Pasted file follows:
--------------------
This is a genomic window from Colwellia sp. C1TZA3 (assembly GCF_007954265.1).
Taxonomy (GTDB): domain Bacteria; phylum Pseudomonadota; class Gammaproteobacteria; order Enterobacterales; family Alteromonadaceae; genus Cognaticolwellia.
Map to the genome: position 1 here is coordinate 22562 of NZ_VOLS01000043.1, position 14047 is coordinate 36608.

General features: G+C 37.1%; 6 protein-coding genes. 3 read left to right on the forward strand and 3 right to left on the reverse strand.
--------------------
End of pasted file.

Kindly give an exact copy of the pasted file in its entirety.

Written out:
This is a genomic window from Colwellia sp. C1TZA3 (assembly GCF_007954265.1).
Taxonomy (GTDB): domain Bacteria; phylum Pseudomonadota; class Gammaproteobacteria; order Enterobacterales; family Alteromonadaceae; genus Cognaticolwellia.
Map to the genome: position 1 here is coordinate 22562 of NZ_VOLS01000043.1, position 14047 is coordinate 36608.

General features: G+C 37.1%; 6 protein-coding genes. 3 read left to right on the forward strand and 3 right to left on the reverse strand.